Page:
1. City Council member Tim Burgess has filed to run for election as one of two at-large city council members in 2015, when the council (currently all elected at-large) will be divided up into seven geographic districts and two at-large seats. Sally Clark has filed to run for the other at-large seat. Burgess lives in the same district as Sally Bagshaw, who has already filed to run for the districted seat, and Clark lives in the same district as Harrell; running for the at-large seat will mean that both Burgess and Clark will avoid having to run against a fellow incumbent.
But it also leaves council member Nick Licata in a tricky position. Licata, who was just reelected, has expressed an intent to serve at least four more years on the council (which require him to run again for a two-year term along with his council colleagues in 2015). But his new district overlaps with council member (and frequent Licata ally Mike O'Brien's), potentially putting him in the position of running against a fellow incumbent, whether he runs for the districted seat or not.
And of course, none of this is set in stone. Neither Harrell nor Rasmussen have declared which position they're running for (although both seem likely to run in their districts—South Seattle and West Seattle, respectively), and anyone who declares they're running can always change their mind and switch seats.
So far, the only non-incumbent who's said he's running is West Seattle community activist Charles Redmond, who's running for the West Seattle seat.
2. The state senate K-12 education committee, considering a batch of bills that mandate schools include state student testing results in the mix of criteria to evaluate teachers, heard conflicting testimony yesterday from the teachers union (against) and administrators and activists (for).
Currently, among the eight measures that schools use (including: demonstrating effective teaching practices; recognizing individual student learning needs and developing strategies to address those needs; providing clear and intentional focus on subject matter, content, and curriculum; and using multiple student data elements to modify instruction and improve student learning), state testing "can" be a factor to help determine how well tachers are meeting those measures.
Unfortunately, the feds, whose No Child Left Behind grants require statewide standards, are threatening to pull about $38 million from local classroom budgets because we don't say state testing "must" factor in.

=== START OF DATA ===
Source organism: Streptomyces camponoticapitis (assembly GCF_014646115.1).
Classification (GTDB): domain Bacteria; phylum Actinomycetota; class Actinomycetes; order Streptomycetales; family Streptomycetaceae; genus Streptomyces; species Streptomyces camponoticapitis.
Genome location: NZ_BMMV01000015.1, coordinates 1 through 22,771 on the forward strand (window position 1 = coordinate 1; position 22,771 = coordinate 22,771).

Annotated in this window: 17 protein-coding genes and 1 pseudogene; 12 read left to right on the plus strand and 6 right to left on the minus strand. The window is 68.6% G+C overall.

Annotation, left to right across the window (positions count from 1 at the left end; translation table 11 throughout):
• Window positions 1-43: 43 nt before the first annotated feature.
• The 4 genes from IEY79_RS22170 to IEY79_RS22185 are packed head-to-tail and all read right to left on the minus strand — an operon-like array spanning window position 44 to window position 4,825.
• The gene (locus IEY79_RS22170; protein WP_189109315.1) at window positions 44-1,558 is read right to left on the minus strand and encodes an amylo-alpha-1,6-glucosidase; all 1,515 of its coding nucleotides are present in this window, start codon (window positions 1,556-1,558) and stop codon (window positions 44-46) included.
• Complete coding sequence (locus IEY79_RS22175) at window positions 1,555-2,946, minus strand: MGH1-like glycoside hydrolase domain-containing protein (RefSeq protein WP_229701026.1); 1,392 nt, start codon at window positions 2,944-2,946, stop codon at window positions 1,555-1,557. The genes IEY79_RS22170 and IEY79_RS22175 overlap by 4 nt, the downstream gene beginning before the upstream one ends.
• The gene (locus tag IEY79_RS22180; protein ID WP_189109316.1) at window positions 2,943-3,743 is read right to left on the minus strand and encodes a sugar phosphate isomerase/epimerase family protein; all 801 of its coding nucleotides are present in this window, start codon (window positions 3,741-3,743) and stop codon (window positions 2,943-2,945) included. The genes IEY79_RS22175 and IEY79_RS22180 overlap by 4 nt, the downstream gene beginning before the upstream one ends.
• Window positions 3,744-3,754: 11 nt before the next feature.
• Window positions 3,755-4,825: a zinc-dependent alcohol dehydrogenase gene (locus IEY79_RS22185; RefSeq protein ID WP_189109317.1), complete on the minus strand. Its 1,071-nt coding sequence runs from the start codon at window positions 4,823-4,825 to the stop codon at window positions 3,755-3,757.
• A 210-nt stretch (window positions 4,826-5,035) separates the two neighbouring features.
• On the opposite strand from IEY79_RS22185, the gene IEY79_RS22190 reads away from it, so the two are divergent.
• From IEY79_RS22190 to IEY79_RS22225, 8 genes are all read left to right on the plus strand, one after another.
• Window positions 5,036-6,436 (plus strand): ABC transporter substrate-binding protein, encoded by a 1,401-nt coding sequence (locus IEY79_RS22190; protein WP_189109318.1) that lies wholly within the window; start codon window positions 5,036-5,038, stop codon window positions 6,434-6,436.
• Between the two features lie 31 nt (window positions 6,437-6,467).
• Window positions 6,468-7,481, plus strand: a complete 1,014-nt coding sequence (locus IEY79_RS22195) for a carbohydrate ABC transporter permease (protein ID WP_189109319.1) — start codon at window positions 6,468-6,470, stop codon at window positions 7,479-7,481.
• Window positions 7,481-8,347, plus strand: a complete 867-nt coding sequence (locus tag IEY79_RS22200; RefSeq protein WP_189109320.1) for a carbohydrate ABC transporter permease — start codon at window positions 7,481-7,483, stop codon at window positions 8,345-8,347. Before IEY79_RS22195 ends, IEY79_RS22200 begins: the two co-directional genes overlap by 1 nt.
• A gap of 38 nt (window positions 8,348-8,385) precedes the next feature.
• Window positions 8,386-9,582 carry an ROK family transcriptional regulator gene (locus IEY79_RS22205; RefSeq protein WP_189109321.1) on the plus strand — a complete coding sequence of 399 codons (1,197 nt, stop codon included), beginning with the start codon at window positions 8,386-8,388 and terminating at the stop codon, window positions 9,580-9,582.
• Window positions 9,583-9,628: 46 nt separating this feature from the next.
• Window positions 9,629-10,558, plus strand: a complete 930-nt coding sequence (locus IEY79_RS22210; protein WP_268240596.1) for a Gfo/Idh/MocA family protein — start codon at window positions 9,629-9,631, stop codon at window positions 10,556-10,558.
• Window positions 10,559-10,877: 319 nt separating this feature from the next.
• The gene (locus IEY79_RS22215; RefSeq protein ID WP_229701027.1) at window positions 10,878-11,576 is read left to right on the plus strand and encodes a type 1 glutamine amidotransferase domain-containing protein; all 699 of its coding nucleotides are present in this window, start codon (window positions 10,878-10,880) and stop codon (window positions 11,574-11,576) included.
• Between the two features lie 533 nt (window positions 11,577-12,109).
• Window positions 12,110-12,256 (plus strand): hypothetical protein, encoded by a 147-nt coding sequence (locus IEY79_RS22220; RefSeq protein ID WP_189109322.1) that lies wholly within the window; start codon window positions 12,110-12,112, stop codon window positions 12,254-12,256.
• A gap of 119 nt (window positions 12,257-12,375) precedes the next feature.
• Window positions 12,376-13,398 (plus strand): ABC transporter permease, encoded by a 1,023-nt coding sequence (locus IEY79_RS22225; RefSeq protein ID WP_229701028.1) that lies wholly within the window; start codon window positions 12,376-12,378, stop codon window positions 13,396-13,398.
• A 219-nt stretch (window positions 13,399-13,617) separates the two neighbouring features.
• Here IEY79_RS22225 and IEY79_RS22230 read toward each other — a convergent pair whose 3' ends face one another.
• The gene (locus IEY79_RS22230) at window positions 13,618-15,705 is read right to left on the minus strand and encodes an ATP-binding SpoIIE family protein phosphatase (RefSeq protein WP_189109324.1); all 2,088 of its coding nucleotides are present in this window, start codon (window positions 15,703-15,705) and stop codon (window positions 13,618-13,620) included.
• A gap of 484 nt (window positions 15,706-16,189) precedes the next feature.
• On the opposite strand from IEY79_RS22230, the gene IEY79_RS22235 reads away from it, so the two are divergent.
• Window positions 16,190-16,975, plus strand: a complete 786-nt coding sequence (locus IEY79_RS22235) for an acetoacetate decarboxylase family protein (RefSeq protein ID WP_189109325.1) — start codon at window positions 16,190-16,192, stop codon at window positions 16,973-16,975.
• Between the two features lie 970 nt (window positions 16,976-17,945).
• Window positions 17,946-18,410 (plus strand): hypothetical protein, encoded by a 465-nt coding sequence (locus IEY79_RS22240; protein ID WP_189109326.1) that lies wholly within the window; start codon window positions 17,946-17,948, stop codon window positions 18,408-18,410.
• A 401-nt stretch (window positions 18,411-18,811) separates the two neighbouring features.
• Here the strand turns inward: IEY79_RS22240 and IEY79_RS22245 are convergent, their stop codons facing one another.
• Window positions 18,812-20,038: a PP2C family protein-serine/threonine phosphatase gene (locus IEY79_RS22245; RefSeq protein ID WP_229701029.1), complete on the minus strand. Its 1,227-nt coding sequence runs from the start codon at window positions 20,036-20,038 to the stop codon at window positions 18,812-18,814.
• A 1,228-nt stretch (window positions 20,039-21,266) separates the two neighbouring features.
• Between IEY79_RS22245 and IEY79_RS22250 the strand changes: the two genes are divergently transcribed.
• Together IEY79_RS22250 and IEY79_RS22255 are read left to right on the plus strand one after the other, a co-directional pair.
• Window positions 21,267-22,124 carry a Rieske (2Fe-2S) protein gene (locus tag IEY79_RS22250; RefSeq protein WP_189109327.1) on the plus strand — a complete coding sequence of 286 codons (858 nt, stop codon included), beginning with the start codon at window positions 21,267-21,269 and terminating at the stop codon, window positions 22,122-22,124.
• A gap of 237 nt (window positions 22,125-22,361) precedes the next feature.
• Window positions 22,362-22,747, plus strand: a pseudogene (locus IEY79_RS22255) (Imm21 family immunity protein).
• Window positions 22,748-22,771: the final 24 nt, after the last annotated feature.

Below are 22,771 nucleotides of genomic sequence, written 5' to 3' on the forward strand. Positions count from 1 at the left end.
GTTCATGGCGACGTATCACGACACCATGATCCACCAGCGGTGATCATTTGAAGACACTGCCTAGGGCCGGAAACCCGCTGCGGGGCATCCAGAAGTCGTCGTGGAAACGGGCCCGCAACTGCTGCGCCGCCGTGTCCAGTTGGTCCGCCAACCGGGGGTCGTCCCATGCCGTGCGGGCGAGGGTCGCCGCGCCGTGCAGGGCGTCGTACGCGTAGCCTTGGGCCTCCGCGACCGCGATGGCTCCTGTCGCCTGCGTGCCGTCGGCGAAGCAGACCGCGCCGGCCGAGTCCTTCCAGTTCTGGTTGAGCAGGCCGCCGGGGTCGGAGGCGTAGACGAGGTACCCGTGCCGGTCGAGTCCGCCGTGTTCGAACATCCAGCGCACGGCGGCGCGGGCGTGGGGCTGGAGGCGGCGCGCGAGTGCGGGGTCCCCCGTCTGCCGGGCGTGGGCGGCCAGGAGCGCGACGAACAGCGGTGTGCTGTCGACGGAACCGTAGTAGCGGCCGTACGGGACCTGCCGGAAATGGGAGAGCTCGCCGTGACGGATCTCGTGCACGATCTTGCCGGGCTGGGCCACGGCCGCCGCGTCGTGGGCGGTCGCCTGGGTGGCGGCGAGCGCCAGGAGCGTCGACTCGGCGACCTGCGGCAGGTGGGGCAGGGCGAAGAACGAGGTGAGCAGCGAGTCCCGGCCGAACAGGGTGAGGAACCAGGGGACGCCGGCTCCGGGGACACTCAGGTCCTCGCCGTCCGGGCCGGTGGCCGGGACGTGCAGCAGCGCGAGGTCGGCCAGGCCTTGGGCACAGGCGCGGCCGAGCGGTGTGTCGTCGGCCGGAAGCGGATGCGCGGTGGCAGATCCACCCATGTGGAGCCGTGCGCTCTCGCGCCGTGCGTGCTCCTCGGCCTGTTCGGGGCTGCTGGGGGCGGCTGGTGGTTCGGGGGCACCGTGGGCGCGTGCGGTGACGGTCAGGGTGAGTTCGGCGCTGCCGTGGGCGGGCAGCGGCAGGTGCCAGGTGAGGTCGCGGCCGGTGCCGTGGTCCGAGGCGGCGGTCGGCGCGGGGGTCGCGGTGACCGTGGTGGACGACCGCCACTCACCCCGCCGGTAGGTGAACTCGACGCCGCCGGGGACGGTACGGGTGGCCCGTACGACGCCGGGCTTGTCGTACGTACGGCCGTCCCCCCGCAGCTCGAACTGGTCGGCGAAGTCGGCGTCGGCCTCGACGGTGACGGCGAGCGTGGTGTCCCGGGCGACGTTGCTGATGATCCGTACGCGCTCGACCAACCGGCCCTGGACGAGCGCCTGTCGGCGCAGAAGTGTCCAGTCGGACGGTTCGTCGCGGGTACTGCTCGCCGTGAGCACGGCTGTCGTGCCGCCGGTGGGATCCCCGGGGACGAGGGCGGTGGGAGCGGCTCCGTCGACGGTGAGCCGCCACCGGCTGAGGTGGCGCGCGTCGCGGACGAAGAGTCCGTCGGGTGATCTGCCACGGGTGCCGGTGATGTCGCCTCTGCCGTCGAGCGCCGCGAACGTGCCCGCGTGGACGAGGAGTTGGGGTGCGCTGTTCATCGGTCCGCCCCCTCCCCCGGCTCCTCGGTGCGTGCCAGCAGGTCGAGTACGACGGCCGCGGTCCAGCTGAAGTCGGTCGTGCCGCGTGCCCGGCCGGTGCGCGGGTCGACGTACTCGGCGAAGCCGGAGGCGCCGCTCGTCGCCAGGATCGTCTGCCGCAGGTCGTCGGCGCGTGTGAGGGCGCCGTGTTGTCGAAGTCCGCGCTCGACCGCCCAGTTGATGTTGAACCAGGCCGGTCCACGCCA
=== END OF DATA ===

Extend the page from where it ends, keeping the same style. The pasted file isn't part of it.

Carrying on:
One bill, sponsored by four Democrats on the committee, including ranking member Sen. Rosemary McAuliffe (D-1, Bothell), would make the fix, mandating that state testing data be included one of the elements that inform the criteria for evaluating teachers (others can be classroom-based, school-based, and district-based testing).
Another bill, sponsored by the Republicans, including K-12 education committee chair Sen. Steve Litzow (R-41, Mercer Island) and GOP cohort, conservative state Sen. Rodney Tom (D-48, Medina), would go further and dictate not only that state testing must be in the mix, but it must make up 50 percent of three of the eight criteria for evaluating teachers.
And, in another non sequitur for addressing the problem at hand—the threat from the feds—the Republican bill would downgrade teacher seniority when schools are making human resources and personnel decisions, i.e., hiring and firing teachers.
3. Yesterday, state Sen. Michael Baumgartner (R-6, Spokane), who likes to make dramatic statements, using guns, and now hammers, tweeted his defiant response to the State Supreme Court's January 9 order that the legislature submit a plan by April 30 to show how it's going to comply with the court's December 2012 McCleary decision mandating that the state fully fund K-12 education.
The court's January 9 order said the legislature's 2013-15 extra investment in K-12 was "modest" and that "it is incumbent upon the State to demonstrate, through immediate, concrete action, that it is making real and measurable progress, not simply promises."
(We crunched the numbers last August and agree that the 6.7 percent K-12 spending increase was modest; it also relies on one-time fixes and fund transfers, defying McCleary's call for stable K-12 funding.)
Here's Sen. Baumgartner's tweet.